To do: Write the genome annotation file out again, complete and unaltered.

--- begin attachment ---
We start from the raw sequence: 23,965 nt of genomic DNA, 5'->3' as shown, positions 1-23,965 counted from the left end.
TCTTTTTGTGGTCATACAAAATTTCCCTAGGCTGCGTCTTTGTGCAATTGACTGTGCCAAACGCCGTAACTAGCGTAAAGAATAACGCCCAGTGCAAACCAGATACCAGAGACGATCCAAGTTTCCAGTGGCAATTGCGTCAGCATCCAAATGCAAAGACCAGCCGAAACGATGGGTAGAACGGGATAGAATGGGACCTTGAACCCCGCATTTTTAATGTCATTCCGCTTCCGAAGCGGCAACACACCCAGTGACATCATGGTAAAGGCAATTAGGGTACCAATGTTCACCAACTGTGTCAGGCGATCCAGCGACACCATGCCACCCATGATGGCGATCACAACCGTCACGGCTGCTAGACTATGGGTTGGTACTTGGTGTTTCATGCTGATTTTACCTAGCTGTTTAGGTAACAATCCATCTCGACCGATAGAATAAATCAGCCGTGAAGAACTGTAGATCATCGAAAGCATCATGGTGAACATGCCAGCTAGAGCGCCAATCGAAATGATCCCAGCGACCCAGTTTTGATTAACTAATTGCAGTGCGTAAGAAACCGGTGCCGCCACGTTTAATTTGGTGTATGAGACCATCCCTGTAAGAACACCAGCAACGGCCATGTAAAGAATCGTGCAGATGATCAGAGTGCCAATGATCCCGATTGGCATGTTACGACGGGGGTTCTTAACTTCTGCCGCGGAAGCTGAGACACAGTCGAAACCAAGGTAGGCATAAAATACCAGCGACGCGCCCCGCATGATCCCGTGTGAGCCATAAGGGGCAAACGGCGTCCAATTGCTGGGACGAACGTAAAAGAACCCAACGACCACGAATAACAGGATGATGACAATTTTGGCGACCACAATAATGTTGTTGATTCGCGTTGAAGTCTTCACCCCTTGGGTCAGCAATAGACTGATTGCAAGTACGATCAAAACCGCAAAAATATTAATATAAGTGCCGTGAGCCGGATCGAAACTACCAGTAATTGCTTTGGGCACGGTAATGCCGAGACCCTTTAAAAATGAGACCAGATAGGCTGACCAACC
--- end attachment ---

We start from the raw sequence: 23,965 nt of genomic DNA, 5'->3' as shown, positions 1-23,965 counted from the left end.
TCTTTTTGTGGTCATACAAAATTTCCCTAGGCTGCGTCTTTGTGCAATTGACTGTGCCAAACGCCGTAACTAGCGTAAAGAATAACGCCCAGTGCAAACCAGATACCAGAGACGATCCAAGTTTCCAGTGGCAATTGCGTCAGCATCCAAATGCAAAGACCAGCCGAAACGATGGGTAGAACGGGATAGAATGGGACCTTGAACCCCGCATTTTTAATGTCATTCCGCTTCCGAAGCGGCAACACACCCAGTGACATCATGGTAAAGGCAATTAGGGTACCAATGTTCACCAACTGTGTCAGGCGATCCAGCGACACCATGCCACCCATGATGGCGATCACAACCGTCACGGCTGCTAGACTATGGGTTGGTACTTGGTGTTTCATGCTGATTTTACCTAGCTGTTTAGGTAACAATCCATCTCGACCGATAGAATAAATCAGCCGTGAAGAACTGTAGATCATCGAAAGCATCATGGTGAACATGCCAGCTAGAGCGCCAATCGAAATGATCCCAGCGACCCAGTTTTGATTAACTAATTGCAGTGCGTAAGAAACCGGTGCCGCCACGTTTAATTTGGTGTATGAGACCATCCCTGTAAGAACACCAGCAACGGCCATGTAAAGAATCGTGCAGATGATCAGAGTGCCAATGATCCCGATTGGCATGTTACGACGGGGGTTCTTAACTTCTGCCGCGGAAGCTGAGACACAGTCGAAACCAAGGTAGGCATAAAATACCAGCGACGCGCCCCGCATGATCCCGTGTGAGCCATAAGGGGCAAACGGCGTCCAATTGCTGGGACGAACGTAAAAGAACCCAACGACCACGAATAACAGGATGATGACAATTTTGGCGACCACAATAATGTTGTTGATTCGCGTTGAAGTCTTCACCCCTTGGGTCAGCAATAGACTGATTGCAAGTACGATCAAAACCGCAAAAATATTAATATAAGTGCCGTGAGCCGGATCGAAACTACCAGTAATTGCTTTGGGCACGGTAATGCCGAGACCCTTTAAAAATGAGACCAGATAGGCTGACCAACC